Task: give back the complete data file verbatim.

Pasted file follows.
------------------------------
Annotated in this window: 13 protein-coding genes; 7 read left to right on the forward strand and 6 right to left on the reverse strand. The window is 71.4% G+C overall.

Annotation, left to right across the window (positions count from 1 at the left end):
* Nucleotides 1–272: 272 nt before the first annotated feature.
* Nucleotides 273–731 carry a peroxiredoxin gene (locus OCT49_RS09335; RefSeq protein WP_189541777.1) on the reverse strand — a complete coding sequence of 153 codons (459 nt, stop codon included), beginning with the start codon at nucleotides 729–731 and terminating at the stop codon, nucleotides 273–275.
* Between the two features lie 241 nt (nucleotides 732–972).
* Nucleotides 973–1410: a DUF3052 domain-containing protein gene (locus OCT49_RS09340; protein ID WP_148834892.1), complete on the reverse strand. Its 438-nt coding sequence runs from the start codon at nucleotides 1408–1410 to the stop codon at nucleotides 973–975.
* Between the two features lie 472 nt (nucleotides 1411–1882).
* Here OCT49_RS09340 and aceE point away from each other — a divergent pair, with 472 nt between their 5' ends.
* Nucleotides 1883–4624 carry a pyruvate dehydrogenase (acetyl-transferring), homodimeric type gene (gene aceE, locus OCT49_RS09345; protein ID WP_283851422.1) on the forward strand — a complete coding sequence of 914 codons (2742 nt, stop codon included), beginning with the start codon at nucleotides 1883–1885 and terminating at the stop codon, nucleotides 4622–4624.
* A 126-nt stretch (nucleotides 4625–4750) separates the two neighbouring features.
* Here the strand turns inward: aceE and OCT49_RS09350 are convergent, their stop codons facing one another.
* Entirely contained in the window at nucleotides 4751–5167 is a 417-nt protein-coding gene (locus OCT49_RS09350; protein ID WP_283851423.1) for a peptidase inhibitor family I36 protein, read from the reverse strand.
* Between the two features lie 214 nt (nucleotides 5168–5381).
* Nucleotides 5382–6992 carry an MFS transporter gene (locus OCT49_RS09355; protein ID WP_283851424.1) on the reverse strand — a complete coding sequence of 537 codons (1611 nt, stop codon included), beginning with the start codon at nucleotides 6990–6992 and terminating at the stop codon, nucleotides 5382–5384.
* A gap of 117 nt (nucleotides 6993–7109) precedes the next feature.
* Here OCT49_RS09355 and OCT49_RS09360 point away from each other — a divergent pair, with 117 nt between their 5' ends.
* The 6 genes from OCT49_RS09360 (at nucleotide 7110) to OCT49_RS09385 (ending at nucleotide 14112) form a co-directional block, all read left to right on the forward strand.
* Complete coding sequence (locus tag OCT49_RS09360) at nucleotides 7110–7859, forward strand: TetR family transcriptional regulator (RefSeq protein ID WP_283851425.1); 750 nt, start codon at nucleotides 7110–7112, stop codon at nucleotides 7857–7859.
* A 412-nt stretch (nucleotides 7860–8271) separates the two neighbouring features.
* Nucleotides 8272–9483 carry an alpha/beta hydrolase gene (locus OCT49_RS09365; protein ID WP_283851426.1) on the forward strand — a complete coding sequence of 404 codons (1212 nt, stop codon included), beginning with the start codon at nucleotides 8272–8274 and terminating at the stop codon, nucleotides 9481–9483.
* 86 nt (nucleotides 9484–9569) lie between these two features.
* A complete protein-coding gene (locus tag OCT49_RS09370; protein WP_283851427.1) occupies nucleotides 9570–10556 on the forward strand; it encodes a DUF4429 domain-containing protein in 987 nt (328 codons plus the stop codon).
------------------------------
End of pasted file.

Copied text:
Annotated in this window: 13 protein-coding genes; 7 read left to right on the forward strand and 6 right to left on the reverse strand. The window is 71.4% G+C overall.

Annotation, left to right across the window (positions count from 1 at the left end):
* Nucleotides 1–272: 272 nt before the first annotated feature.
* Nucleotides 273–731 carry a peroxiredoxin gene (locus OCT49_RS09335; RefSeq protein WP_189541777.1) on the reverse strand — a complete coding sequence of 153 codons (459 nt, stop codon included), beginning with the start codon at nucleotides 729–731 and terminating at the stop codon, nucleotides 273–275.
* Between the two features lie 241 nt (nucleotides 732–972).
* Nucleotides 973–1410: a DUF3052 domain-containing protein gene (locus OCT49_RS09340; protein ID WP_148834892.1), complete on the reverse strand. Its 438-nt coding sequence runs from the start codon at nucleotides 1408–1410 to the stop codon at nucleotides 973–975.
* Between the two features lie 472 nt (nucleotides 1411–1882).
* Here OCT49_RS09340 and aceE point away from each other — a divergent pair, with 472 nt between their 5' ends.
* Nucleotides 1883–4624 carry a pyruvate dehydrogenase (acetyl-transferring), homodimeric type gene (gene aceE, locus OCT49_RS09345; protein ID WP_283851422.1) on the forward strand — a complete coding sequence of 914 codons (2742 nt, stop codon included), beginning with the start codon at nucleotides 1883–1885 and terminating at the stop codon, nucleotides 4622–4624.
* A 126-nt stretch (nucleotides 4625–4750) separates the two neighbouring features.
* Here the strand turns inward: aceE and OCT49_RS09350 are convergent, their stop codons facing one another.
* Entirely contained in the window at nucleotides 4751–5167 is a 417-nt protein-coding gene (locus OCT49_RS09350; protein ID WP_283851423.1) for a peptidase inhibitor family I36 protein, read from the reverse strand.
* Between the two features lie 214 nt (nucleotides 5168–5381).
* Nucleotides 5382–6992 carry an MFS transporter gene (locus OCT49_RS09355; protein ID WP_283851424.1) on the reverse strand — a complete coding sequence of 537 codons (1611 nt, stop codon included), beginning with the start codon at nucleotides 6990–6992 and terminating at the stop codon, nucleotides 5382–5384.
* A gap of 117 nt (nucleotides 6993–7109) precedes the next feature.
* Here OCT49_RS09355 and OCT49_RS09360 point away from each other — a divergent pair, with 117 nt between their 5' ends.
* The 6 genes from OCT49_RS09360 (at nucleotide 7110) to OCT49_RS09385 (ending at nucleotide 14112) form a co-directional block, all read left to right on the forward strand.
* Complete coding sequence (locus tag OCT49_RS09360) at nucleotides 7110–7859, forward strand: TetR family transcriptional regulator (RefSeq protein ID WP_283851425.1); 750 nt, start codon at nucleotides 7110–7112, stop codon at nucleotides 7857–7859.
* A 412-nt stretch (nucleotides 7860–8271) separates the two neighbouring features.
* Nucleotides 8272–9483 carry an alpha/beta hydrolase gene (locus OCT49_RS09365; protein ID WP_283851426.1) on the forward strand — a complete coding sequence of 404 codons (1212 nt, stop codon included), beginning with the start codon at nucleotides 8272–8274 and terminating at the stop codon, nucleotides 9481–9483.
* 86 nt (nucleotides 9484–9569) lie between these two features.
* A complete protein-coding gene (locus tag OCT49_RS09370; protein WP_283851427.1) occupies nucleotides 9570–10556 on the forward strand; it encodes a DUF4429 domain-containing protein in 987 nt (328 codons plus the stop codon).